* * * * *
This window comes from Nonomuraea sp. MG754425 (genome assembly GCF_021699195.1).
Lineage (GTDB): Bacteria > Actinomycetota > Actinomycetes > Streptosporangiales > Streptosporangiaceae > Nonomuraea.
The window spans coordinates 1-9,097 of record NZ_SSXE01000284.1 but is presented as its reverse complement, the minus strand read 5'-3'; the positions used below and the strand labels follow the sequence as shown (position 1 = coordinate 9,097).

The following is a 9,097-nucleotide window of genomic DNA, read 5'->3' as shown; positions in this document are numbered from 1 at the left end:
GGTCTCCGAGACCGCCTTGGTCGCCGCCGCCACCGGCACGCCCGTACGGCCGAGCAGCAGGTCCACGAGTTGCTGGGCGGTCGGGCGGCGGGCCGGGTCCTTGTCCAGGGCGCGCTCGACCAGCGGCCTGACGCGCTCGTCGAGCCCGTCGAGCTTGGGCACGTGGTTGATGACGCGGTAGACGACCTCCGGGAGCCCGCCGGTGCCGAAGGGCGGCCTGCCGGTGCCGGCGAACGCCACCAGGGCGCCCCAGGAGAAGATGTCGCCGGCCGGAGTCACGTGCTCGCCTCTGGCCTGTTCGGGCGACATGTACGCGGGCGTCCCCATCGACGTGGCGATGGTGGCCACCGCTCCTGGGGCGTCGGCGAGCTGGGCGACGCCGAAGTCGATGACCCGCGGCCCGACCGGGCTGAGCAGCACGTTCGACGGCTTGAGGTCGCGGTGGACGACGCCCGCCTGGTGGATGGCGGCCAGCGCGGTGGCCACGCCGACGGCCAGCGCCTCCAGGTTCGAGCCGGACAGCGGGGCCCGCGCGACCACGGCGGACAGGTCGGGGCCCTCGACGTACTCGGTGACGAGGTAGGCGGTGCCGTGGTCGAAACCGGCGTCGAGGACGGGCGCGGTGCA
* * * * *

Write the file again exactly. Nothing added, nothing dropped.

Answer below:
This window comes from Nonomuraea sp. MG754425 (genome assembly GCF_021699195.1).
Lineage (GTDB): Bacteria > Actinomycetota > Actinomycetes > Streptosporangiales > Streptosporangiaceae > Nonomuraea.
The window spans coordinates 1-9,097 of record NZ_SSXE01000284.1 but is presented as its reverse complement, the minus strand read 5'-3'; the positions used below and the strand labels follow the sequence as shown (position 1 = coordinate 9,097).

The following is a 9,097-nucleotide window of genomic DNA, read 5'->3' as shown; positions in this document are numbered from 1 at the left end:
GGTCTCCGAGACCGCCTTGGTCGCCGCCGCCACCGGCACGCCCGTACGGCCGAGCAGCAGGTCCACGAGTTGCTGGGCGGTCGGGCGGCGGGCCGGGTCCTTGTCCAGGGCGCGCTCGACCAGCGGCCTGACGCGCTCGTCGAGCCCGTCGAGCTTGGGCACGTGGTTGATGACGCGGTAGACGACCTCCGGGAGCCCGCCGGTGCCGAAGGGCGGCCTGCCGGTGCCGGCGAACGCCACCAGGGCGCCCCAGGAGAAGATGTCGCCGGCCGGAGTCACGTGCTCGCCTCTGGCCTGTTCGGGCGACATGTACGCGGGCGTCCCCATCGACGTGGCGATGGTGGCCACCGCTCCTGGGGCGTCGGCGAGCTGGGCGACGCCGAAGTCGATGACCCGCGGCCCGACCGGGCTGAGCAGCACGTTCGACGGCTTGAGGTCGCGGTGGACGACGCCCGCCTGGTGGATGGCGGCCAGCGCGGTGGCCACGCCGACGGCCAGCGCCTCCAGGTTCGAGCCGGACAGCGGGGCCCGCGCGACCACGGCGGACAGGTCGGGGCCCTCGACGTACTCGGTGACGAGGTAGGCGGTGCCGTGGTCGAAACCGGCGTCGAGGACGGGCGCGGTGCA